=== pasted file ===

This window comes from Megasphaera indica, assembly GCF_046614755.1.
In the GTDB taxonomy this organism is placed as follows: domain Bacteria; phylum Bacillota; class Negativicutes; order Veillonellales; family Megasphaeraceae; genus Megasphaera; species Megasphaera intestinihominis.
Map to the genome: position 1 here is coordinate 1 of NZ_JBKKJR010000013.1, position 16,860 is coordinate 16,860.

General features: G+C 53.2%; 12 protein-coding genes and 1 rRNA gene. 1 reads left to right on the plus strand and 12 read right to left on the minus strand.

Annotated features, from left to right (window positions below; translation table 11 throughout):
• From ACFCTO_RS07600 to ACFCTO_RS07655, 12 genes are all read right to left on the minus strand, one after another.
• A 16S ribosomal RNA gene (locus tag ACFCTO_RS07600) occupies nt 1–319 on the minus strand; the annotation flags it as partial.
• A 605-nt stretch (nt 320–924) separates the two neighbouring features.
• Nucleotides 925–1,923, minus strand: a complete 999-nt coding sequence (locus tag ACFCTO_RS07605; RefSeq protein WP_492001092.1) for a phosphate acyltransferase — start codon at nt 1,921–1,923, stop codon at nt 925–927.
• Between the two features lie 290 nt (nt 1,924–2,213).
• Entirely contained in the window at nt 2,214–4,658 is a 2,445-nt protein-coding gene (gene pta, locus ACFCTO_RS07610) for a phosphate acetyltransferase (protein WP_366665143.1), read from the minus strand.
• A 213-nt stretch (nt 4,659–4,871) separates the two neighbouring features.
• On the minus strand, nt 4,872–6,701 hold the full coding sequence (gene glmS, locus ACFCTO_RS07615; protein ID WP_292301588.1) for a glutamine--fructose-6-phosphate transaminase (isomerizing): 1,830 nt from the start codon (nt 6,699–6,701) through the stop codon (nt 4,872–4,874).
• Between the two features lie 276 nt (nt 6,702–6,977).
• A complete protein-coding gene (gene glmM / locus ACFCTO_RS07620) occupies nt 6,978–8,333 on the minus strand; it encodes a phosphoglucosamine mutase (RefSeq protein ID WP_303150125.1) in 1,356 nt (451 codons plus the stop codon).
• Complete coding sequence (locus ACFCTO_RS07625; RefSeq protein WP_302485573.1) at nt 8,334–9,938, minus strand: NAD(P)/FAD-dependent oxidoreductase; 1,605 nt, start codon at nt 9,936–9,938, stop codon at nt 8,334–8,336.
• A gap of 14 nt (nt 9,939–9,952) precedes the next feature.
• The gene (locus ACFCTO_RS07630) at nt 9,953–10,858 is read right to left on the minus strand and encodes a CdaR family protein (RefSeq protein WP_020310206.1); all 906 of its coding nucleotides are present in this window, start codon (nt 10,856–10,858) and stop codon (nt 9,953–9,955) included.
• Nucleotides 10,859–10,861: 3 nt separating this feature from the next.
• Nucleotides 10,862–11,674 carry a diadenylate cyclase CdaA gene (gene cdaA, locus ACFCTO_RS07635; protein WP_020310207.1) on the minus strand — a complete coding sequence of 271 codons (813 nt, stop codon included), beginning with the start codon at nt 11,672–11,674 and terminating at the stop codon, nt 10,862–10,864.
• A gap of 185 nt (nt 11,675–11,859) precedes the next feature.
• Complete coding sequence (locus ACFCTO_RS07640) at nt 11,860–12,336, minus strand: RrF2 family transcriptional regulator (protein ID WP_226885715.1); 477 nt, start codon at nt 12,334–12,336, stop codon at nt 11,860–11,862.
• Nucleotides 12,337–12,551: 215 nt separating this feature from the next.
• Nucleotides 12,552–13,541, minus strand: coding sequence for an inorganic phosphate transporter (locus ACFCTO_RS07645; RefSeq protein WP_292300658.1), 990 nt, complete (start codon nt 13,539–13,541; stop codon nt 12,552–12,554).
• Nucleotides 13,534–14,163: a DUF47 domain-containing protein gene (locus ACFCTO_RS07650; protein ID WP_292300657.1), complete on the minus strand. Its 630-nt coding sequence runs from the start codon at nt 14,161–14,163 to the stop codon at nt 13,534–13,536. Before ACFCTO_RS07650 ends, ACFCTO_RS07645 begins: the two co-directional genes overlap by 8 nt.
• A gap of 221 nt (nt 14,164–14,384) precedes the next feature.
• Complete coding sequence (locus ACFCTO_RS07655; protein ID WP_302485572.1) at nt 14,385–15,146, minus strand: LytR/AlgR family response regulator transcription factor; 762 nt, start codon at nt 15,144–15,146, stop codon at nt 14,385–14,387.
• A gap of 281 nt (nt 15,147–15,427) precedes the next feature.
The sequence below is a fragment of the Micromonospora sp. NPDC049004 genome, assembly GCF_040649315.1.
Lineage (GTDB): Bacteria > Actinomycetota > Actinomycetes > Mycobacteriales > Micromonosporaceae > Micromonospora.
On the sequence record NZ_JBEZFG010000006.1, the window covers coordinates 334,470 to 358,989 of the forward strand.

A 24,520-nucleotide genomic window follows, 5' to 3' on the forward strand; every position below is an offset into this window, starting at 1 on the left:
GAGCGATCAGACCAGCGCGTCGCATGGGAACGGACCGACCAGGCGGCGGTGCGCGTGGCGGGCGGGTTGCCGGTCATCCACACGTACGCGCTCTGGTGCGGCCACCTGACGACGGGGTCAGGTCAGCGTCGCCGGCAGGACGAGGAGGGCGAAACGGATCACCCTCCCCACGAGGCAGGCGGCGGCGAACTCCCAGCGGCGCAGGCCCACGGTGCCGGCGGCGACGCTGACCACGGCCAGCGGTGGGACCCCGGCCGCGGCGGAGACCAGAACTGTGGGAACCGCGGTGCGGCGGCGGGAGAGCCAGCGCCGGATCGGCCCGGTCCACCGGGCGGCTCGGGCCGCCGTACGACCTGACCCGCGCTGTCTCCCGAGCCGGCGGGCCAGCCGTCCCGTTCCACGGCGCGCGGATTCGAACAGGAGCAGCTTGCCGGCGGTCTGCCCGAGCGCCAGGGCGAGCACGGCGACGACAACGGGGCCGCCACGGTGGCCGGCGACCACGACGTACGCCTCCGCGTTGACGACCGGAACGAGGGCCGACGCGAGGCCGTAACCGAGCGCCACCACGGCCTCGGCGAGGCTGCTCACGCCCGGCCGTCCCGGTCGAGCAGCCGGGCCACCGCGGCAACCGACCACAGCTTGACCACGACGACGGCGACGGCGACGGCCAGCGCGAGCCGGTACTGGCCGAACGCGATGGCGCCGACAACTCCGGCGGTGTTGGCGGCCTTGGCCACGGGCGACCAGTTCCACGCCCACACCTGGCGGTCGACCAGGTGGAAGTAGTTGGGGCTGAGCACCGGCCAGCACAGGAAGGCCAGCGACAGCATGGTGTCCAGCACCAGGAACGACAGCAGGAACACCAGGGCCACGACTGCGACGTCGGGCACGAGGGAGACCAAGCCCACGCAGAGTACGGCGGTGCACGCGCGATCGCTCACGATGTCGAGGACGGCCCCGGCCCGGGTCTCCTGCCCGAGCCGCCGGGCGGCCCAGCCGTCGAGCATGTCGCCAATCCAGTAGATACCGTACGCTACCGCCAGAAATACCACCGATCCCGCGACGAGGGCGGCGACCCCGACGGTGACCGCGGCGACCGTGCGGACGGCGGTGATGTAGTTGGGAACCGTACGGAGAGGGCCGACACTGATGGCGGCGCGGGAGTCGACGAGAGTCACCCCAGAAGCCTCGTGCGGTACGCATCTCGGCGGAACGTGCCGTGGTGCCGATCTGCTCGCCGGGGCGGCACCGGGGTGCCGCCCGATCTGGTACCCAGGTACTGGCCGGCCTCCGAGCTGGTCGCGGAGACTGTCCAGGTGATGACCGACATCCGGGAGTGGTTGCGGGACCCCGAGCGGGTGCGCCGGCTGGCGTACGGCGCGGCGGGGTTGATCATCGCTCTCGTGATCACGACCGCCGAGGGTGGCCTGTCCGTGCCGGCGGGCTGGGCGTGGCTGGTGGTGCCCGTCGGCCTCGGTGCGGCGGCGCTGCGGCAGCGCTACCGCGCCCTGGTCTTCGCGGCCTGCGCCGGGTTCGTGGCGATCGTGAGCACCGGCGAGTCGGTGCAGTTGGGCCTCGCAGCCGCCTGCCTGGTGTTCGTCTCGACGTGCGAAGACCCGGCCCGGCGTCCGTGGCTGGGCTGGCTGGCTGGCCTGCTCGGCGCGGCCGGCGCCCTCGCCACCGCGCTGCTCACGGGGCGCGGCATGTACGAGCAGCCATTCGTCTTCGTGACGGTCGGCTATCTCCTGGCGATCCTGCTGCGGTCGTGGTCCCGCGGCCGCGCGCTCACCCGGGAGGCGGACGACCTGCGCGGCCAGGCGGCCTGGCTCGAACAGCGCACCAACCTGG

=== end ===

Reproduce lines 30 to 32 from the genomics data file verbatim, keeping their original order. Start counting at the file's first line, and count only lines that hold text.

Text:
Lineage (GTDB): Bacteria > Actinomycetota > Actinomycetes > Mycobacteriales > Micromonosporaceae > Micromonospora.
On the sequence record NZ_JBEZFG010000006.1, the window covers coordinates 334,470 to 358,989 of the forward strand.

A 24,520-nucleotide genomic window follows, 5' to 3' on the forward strand; every position below is an offset into this window, starting at 1 on the left: